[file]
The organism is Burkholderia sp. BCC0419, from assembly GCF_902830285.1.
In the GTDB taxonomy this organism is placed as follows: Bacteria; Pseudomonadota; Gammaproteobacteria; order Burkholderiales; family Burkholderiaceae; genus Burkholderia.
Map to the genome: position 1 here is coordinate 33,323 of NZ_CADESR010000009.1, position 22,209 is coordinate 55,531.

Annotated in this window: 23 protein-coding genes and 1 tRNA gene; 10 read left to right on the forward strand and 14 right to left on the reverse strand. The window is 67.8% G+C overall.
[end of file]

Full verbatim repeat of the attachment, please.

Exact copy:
The organism is Burkholderia sp. BCC0419, from assembly GCF_902830285.1.
In the GTDB taxonomy this organism is placed as follows: Bacteria; Pseudomonadota; Gammaproteobacteria; order Burkholderiales; family Burkholderiaceae; genus Burkholderia.
Map to the genome: position 1 here is coordinate 33,323 of NZ_CADESR010000009.1, position 22,209 is coordinate 55,531.

Annotated in this window: 23 protein-coding genes and 1 tRNA gene; 10 read left to right on the forward strand and 14 right to left on the reverse strand. The window is 67.8% G+C overall.